"Me and George got out of my Chevrolet Equinox and I left my key in the ignition and Andre in my passenger seat," he said, explaining that they then got into the Windham.

The jury also heard that whilst at Safe Haven Drive, Edwards told the men that he had spoken to the female bank manager who was helping them and she had given him directions into the vault as well as pressured him to hurry up because she could not delay the armoured truck due to transport the vault money to the main branch at Elgin Avenue.

Dillon told the court that he was uncomfortable with doing the robbery and asked Edwards to call it off as they drove to the Buckingham Square branch. "He told me I have to do the robbery because I know the plans for robbing the bank and if I don't do it I would be able to snitch," Dillon told the court.

He said that it was at that point he knew he was about to be involved and was in fear of his life because Mignot was sitting next to him with what was reported to be Tamassa’s shotgun in his lap. Edwards had a handgun nearby, which Dillon identified as belonging to Tamassa's friend, and Dillon told the crown counsel that he could not see a way out of it.

Dillon also admitted that he had not gone equipped for a robbery and that Edwards had provided him with construction gear, including a dust mask to cover his face, as his fellow robbers had done. He added that they followed behind Cole in the white panel van the entire way up to the bank. The plan on arrival was to run into the bank as soon as Cole had walked in as the bait, Dillon revealed.

At some time after 9am they arrived and Mignot ran in behind Cole and commanded the customers, staff and security guard to lay on the ground while Dillon got money from the tellers and Edwards jumped over the counters and robbed the vault. The court heard that Edwards had become stuck behind a door when he was trying to get back into the customer lobby and Mignot was telling themto hurry because the guards were calling out.

In his evidence, Dillon said that he took Edwards' overflowing money bag along with his own and began to flee from the bank with his friends, only to be blocked by the delayed armoured truck driver. The men then fled the scene on foot along the Esterly Tibbetts Highway to meet with the getaway driver that should have been in the white Honda Civic, only to find Dillon's registered red Chevrolet Equinox.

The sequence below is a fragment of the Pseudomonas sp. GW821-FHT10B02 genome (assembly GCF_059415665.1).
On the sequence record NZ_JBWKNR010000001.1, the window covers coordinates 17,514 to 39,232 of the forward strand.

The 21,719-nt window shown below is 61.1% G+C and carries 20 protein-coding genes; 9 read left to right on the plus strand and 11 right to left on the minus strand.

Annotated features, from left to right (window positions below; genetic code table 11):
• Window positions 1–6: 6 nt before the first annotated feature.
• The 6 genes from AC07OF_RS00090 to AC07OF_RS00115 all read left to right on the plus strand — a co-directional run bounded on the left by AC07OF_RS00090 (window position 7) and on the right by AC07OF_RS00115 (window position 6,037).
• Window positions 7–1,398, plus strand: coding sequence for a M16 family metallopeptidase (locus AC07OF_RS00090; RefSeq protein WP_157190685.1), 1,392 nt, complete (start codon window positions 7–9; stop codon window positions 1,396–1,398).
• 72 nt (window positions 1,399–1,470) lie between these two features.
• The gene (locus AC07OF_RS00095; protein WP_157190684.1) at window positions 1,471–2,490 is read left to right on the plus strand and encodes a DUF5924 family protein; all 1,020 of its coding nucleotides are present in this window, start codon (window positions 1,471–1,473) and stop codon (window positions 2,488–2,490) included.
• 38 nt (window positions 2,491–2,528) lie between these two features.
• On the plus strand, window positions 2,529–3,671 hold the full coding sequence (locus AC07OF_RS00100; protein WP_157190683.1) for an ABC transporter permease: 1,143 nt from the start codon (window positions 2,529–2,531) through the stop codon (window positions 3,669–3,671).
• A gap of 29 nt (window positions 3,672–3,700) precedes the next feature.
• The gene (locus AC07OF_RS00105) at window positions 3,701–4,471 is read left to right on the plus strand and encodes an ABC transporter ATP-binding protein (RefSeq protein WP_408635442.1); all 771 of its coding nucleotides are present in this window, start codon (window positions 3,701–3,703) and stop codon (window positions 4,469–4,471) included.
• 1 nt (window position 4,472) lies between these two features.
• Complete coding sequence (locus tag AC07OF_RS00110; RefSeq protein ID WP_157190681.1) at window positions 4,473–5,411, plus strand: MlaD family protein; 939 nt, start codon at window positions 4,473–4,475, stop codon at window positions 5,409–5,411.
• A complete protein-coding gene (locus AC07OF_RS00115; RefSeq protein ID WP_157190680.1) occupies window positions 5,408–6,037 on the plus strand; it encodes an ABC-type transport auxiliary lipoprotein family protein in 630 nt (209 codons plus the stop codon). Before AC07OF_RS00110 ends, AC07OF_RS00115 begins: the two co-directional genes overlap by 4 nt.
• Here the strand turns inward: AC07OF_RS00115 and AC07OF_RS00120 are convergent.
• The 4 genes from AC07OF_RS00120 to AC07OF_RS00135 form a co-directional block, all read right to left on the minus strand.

Dillon said it was then that he dropped the bag of cash and asked what was going on but Edwards placed a gun to his chest and told him, "Let's go!" the witness said. "My heart comes to my mouth when I saw my Chevy Equinox was used as the getaway car," Dillon told the court, adding that he felt betrayed. He believed his friend was truly going to shoot him that morning and was in fear of his life.

The men drove to Burton's home with the guns and the money and Dillon left his co-conspirators before he went to his own home, where he changed his clothes, hid US$100,000 in a drawstring bag along with Mignot's baseball cap, and then hid himself in his neighbour's shed out of fear.

Dillon then revealed that he had received a call from Tamassa instructing him to tell the police he'd been abducted if he was caught. When he was arrested, Dillon followed the plan and told the police that four men had abducted him and threatened to kill him but after further interviews he admitted his involvement in the robbery and eventually pleaded guilty to the crime.

As a crown witness Dillon has remained in protective custody and is expected to be sentenced after the on-going trial, which continues in Grand Court one.